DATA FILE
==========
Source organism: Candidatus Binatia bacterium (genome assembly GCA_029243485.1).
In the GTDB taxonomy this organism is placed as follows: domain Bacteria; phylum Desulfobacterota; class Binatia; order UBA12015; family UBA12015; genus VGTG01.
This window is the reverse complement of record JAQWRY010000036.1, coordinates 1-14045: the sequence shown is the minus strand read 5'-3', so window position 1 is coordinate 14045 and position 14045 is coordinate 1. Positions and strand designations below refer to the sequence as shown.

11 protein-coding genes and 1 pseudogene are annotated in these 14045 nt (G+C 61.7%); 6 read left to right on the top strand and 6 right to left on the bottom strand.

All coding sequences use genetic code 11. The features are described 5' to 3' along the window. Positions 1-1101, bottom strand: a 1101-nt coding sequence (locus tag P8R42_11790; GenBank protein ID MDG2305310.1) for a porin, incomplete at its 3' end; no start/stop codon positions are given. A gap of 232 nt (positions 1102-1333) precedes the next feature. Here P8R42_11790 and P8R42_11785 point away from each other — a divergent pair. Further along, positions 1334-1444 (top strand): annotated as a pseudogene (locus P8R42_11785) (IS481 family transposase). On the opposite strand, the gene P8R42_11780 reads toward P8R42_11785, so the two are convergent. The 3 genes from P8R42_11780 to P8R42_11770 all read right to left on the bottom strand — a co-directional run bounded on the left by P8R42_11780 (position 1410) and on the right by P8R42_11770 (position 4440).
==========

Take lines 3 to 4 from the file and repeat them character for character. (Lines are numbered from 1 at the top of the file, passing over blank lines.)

This window is the reverse complement of record JAQWRY010000036.1, coordinates 1-14045: the sequence shown is the minus strand read 5'-3', so window position 1 is coordinate 14045 and position 14045 is coordinate 1. Positions and strand designations below refer to the sequence as shown.

11 protein-coding genes and 1 pseudogene are annotated in these 14045 nt (G+C 61.7%); 6 read left to right on the top strand and 6 right to left on the bottom strand.